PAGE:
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Two large-scale phenotyping efforts, the European Mouse Disease Clinic (EUMODIC) and the Wellcome Trust Sanger Institute Mouse Genetics Project (SANGER-MGP), started during the late 2000s with the aim to deliver a comprehensive assessment of phenotypes or to screen for robust indicators of diseases in mouse mutants. They both took advantage of available(More)
The function of the majority of genes in the mouse and human genomes remains unknown. The mouse embryonic stem cell knockout resource provides a basis for the characterization of relationships between genes and phenotypes. The EUMODIC consortium developed and validated robust methodologies for the broad-based phenotyping of knockouts through a pipeline(More)
The central circadian pacemaker of the suprachiasmatic nucleus (SCN) is characterized as a series of transcriptional/posttranslational feedback loops. How this molecular mechanism coordinates daily rhythms in the SCN and hence the organism is poorly understood. We conducted the first systematic exploration of the "circadian intracellular proteome" of the(More)
In quantitative proteomics, the false discovery rate (FDR) can be defined as the number of false positives within statistically significant changes in expression. False positives accumulate during the simultaneous testing of expression changes across hundreds or thousands of protein or peptide species when univariate tests such as the Student's t test are(More)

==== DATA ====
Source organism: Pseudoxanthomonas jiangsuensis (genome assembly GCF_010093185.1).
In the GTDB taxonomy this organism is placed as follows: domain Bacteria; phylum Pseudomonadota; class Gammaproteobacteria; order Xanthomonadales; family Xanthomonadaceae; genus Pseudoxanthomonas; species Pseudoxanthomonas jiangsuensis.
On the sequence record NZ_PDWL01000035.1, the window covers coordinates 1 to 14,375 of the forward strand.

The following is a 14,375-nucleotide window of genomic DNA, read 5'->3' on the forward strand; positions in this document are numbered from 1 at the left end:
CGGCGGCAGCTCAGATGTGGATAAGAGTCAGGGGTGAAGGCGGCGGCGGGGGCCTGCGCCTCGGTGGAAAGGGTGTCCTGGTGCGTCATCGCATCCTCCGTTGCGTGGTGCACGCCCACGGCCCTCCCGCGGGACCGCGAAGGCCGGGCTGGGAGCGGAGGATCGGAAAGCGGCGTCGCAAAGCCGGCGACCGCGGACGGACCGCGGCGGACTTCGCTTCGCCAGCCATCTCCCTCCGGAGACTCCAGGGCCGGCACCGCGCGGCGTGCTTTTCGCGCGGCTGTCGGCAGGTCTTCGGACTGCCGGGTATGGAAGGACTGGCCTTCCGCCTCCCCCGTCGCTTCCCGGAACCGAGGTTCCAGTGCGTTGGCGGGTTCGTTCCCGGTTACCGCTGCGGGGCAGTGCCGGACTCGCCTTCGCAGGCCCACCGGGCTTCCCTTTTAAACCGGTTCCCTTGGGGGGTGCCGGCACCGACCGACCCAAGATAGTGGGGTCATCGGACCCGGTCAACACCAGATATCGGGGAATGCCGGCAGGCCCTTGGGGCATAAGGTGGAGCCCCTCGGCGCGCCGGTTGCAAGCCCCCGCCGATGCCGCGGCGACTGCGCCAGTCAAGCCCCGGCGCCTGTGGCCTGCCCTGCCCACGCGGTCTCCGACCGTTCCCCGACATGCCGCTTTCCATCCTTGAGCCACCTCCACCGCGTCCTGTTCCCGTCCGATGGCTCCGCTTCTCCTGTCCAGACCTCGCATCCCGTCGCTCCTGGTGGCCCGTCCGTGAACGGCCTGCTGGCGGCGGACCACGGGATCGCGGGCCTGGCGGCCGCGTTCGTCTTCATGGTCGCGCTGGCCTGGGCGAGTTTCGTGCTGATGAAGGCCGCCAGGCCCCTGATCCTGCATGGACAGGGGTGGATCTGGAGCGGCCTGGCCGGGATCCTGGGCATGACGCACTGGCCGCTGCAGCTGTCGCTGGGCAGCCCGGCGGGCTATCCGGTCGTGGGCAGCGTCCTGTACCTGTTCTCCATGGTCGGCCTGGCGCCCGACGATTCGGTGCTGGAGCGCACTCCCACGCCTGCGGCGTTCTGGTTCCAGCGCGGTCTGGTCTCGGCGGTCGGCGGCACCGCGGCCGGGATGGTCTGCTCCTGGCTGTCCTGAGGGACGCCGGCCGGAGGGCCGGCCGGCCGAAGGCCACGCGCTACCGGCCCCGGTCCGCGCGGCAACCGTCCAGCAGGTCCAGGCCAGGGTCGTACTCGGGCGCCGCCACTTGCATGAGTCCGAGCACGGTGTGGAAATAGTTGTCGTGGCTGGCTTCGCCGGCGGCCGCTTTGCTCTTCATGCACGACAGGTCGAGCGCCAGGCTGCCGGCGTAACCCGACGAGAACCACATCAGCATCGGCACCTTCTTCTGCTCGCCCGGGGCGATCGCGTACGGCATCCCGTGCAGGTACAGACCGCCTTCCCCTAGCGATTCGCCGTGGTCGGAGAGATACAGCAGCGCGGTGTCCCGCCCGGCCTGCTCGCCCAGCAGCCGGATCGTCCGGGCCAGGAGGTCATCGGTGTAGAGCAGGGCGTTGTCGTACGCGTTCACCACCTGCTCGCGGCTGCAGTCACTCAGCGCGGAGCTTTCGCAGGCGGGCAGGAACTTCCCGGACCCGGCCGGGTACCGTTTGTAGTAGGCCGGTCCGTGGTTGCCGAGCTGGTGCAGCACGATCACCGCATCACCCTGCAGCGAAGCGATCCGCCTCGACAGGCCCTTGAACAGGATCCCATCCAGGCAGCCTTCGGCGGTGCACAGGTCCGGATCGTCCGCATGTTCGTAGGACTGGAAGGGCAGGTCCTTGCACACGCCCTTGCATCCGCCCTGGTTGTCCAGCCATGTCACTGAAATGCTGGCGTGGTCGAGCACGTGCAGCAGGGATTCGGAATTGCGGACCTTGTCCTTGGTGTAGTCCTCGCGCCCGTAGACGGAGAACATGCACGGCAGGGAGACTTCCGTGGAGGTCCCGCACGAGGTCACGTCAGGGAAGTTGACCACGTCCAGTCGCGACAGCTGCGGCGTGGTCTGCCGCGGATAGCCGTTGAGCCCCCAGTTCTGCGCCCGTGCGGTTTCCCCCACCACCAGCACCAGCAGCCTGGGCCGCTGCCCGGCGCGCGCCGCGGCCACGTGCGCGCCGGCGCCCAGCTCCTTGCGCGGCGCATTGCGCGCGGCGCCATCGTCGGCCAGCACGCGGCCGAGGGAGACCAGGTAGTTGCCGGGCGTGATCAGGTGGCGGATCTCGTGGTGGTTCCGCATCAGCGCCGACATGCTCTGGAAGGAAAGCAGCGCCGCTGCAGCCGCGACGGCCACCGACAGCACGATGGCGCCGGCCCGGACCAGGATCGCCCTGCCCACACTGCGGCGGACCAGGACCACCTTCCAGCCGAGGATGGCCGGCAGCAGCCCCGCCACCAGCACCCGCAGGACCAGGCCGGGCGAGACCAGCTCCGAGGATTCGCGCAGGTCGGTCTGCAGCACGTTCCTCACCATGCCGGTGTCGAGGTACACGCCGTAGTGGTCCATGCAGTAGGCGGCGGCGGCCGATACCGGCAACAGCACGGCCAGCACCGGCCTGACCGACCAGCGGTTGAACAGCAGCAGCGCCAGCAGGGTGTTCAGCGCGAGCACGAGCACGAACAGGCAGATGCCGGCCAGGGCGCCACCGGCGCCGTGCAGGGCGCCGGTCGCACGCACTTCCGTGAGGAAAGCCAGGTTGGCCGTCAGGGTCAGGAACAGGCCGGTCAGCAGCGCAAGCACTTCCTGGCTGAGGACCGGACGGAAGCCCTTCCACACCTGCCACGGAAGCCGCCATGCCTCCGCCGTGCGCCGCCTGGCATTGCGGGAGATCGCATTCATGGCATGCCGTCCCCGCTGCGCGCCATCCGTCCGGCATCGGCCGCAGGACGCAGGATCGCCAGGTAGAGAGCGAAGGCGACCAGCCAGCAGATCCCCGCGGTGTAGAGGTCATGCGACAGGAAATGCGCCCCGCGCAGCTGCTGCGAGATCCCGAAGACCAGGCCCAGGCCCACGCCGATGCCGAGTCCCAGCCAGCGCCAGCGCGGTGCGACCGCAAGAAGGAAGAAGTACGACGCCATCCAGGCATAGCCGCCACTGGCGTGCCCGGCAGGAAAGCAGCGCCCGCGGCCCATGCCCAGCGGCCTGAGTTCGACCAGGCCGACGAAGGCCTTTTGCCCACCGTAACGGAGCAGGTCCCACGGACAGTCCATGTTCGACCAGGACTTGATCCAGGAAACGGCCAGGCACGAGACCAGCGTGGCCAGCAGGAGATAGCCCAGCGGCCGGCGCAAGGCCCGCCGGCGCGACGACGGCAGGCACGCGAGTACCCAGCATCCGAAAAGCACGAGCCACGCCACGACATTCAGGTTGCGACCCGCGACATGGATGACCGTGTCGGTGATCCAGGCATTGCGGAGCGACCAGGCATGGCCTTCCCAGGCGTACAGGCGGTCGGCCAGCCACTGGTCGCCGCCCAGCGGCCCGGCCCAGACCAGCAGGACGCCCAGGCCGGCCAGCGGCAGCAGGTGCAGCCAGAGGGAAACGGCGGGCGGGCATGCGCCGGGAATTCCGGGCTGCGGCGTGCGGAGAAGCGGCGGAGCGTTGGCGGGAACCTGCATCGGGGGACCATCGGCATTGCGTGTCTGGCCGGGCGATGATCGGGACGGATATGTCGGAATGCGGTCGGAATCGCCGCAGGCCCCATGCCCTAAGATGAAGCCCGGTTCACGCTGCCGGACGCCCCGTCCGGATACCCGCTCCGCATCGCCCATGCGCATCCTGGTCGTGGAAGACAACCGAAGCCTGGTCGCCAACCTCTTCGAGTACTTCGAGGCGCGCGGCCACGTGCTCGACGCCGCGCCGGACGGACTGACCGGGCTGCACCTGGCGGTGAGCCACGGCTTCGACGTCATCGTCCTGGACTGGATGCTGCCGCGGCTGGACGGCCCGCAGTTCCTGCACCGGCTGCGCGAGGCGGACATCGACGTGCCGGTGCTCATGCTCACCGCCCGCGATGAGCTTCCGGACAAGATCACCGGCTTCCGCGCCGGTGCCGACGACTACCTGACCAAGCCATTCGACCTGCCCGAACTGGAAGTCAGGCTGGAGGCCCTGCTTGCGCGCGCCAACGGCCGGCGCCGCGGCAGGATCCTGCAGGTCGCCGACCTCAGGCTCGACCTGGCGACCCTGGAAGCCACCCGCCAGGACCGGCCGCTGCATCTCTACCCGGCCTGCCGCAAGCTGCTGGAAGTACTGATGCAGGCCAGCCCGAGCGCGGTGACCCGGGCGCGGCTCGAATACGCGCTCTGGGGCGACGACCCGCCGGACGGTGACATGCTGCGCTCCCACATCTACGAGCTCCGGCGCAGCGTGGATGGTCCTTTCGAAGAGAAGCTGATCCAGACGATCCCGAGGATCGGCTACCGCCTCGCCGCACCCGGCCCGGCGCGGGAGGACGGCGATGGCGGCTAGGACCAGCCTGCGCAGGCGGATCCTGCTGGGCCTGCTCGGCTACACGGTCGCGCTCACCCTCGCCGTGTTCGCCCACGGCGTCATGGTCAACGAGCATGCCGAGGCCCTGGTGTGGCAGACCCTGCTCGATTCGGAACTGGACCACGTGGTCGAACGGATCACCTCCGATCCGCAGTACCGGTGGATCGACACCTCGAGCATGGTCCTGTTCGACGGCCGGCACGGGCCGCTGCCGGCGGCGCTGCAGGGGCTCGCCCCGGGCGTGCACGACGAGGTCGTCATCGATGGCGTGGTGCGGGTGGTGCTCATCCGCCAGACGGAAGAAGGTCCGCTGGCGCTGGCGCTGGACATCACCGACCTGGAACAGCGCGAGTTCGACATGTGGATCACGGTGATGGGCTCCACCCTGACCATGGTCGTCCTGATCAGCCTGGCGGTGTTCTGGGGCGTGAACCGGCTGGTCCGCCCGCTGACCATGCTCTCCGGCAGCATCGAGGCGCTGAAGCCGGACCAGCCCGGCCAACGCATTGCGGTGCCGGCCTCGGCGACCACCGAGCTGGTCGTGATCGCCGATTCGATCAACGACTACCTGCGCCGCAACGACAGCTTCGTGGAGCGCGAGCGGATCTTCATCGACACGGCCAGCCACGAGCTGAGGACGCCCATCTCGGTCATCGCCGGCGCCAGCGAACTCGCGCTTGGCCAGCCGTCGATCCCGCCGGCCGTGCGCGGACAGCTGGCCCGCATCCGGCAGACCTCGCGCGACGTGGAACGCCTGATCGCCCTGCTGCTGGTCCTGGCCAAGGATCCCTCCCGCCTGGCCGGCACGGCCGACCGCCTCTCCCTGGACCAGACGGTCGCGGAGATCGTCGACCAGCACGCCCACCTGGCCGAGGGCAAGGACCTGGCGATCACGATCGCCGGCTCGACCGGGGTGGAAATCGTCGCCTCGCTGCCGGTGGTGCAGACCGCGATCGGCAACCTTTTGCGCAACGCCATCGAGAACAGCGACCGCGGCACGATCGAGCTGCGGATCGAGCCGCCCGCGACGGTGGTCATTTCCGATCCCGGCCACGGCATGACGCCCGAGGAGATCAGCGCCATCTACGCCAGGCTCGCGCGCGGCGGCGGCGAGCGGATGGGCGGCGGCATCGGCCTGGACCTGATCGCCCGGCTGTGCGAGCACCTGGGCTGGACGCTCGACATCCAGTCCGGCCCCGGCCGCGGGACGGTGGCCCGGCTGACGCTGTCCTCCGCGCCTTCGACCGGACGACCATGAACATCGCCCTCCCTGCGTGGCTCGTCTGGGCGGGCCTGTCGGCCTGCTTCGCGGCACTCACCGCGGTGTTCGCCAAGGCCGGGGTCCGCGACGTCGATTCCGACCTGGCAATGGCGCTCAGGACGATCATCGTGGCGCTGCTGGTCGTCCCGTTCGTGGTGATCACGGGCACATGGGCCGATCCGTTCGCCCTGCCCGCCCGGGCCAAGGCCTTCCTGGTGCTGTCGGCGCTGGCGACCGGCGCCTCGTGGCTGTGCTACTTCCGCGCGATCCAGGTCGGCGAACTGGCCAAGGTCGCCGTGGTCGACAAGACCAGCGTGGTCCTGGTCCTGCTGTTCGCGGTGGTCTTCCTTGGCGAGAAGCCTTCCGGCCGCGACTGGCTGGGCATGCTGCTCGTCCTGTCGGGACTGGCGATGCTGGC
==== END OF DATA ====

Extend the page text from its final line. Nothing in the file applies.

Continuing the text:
The International Mouse Phenotyping Consortium (IMPC) web portal (http://www.mousephenotype.org) provides the biomedical community with a unified point of access to mutant mice and rich collection of related emerging and existing mouse phenotype data. IMPC mouse clinics worldwide follow rigorous highly structured and standardized protocols for the(More)
Circadian rhythms are essential to health. Their disruption is associated with metabolic diseases in experimental animals and man. Local metabolic rhythms represent an output of tissue-based circadian clocks. Attempts to define how local metabolism is temporally coordinated have focused on gene expression by defining extensive and divergent "circadian(More)
Two-dimensional difference gel electrophoresis (DIGE) is a tool for measuring changes in protein expression between samples involving pre-electrophoretic labeling with cyanine dyes. Here we assess a common method to analyze DIGE data using the DeCyder software system. Experimental error was studied by a series of same sample comparisons. Aliquots of sample(More)
To maximize the sensitivity of detecting affects of genetic variants in mice, variables have been minimized through the use of inbred mouse lines, by eliminating infectious organisms and controlling environmental variables. However, the impact of standard animal husbandry and experimental procedures on the validity of experimental data is under appreciated.(More)
MOTIVATION Two-dimensional Difference Gel Electrophoresis (DIGE) measures expression differences for thousands of proteins in parallel. In contrast to DNA microarray analysis, however, there have been few systematic studies on the validity of differential protein expression analysis, and the effects of normalization methods have not yet been investigated.(More)
If biological questions are to be answered using quantitative proteomics, it is essential to design experiments which have sufficient power to be able to detect changes in expression. Sample subpooling is a strategy that can be used to reduce the variance but still allow studies to encompass biological variation. Underlying sample pooling strategies is the(More)